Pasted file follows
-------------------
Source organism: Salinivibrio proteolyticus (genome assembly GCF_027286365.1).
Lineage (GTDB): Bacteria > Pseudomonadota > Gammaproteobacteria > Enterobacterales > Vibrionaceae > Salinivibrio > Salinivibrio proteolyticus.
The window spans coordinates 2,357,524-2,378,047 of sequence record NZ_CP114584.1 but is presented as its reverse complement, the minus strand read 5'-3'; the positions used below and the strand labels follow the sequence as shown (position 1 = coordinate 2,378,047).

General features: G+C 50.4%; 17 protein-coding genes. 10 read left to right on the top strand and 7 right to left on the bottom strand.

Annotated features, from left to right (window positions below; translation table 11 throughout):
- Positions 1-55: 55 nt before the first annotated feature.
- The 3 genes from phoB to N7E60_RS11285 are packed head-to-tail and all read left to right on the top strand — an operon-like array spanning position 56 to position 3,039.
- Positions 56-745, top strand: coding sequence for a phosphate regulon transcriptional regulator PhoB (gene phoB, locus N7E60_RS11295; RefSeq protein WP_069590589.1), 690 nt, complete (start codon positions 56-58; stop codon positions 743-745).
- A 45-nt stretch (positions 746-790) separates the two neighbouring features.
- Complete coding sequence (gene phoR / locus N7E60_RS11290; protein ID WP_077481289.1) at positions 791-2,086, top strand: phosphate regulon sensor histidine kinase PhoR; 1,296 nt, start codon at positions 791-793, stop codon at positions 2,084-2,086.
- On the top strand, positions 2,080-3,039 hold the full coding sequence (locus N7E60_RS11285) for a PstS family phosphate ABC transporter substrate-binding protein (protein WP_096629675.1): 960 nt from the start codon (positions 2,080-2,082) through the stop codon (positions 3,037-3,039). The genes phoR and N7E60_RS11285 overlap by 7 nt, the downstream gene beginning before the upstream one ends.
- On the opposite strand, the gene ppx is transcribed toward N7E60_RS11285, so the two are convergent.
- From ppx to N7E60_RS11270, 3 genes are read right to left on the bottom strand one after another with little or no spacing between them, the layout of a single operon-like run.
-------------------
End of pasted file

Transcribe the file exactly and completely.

Source organism: Salinivibrio proteolyticus (genome assembly GCF_027286365.1).
Lineage (GTDB): Bacteria > Pseudomonadota > Gammaproteobacteria > Enterobacterales > Vibrionaceae > Salinivibrio > Salinivibrio proteolyticus.
The window spans coordinates 2,357,524-2,378,047 of sequence record NZ_CP114584.1 but is presented as its reverse complement, the minus strand read 5'-3'; the positions used below and the strand labels follow the sequence as shown (position 1 = coordinate 2,378,047).

General features: G+C 50.4%; 17 protein-coding genes. 10 read left to right on the top strand and 7 right to left on the bottom strand.

Annotated features, from left to right (window positions below; translation table 11 throughout):
- Positions 1-55: 55 nt before the first annotated feature.
- The 3 genes from phoB to N7E60_RS11285 are packed head-to-tail and all read left to right on the top strand — an operon-like array spanning position 56 to position 3,039.
- Positions 56-745, top strand: coding sequence for a phosphate regulon transcriptional regulator PhoB (gene phoB, locus N7E60_RS11295; RefSeq protein WP_069590589.1), 690 nt, complete (start codon positions 56-58; stop codon positions 743-745).
- A 45-nt stretch (positions 746-790) separates the two neighbouring features.
- Complete coding sequence (gene phoR / locus N7E60_RS11290; protein ID WP_077481289.1) at positions 791-2,086, top strand: phosphate regulon sensor histidine kinase PhoR; 1,296 nt, start codon at positions 791-793, stop codon at positions 2,084-2,086.
- On the top strand, positions 2,080-3,039 hold the full coding sequence (locus N7E60_RS11285) for a PstS family phosphate ABC transporter substrate-binding protein (protein WP_096629675.1): 960 nt from the start codon (positions 2,080-2,082) through the stop codon (positions 3,037-3,039). The genes phoR and N7E60_RS11285 overlap by 7 nt, the downstream gene beginning before the upstream one ends.
- On the opposite strand, the gene ppx is transcribed toward N7E60_RS11285, so the two are convergent.
- From ppx to N7E60_RS11270, 3 genes are read right to left on the bottom strand one after another with little or no spacing between them, the layout of a single operon-like run.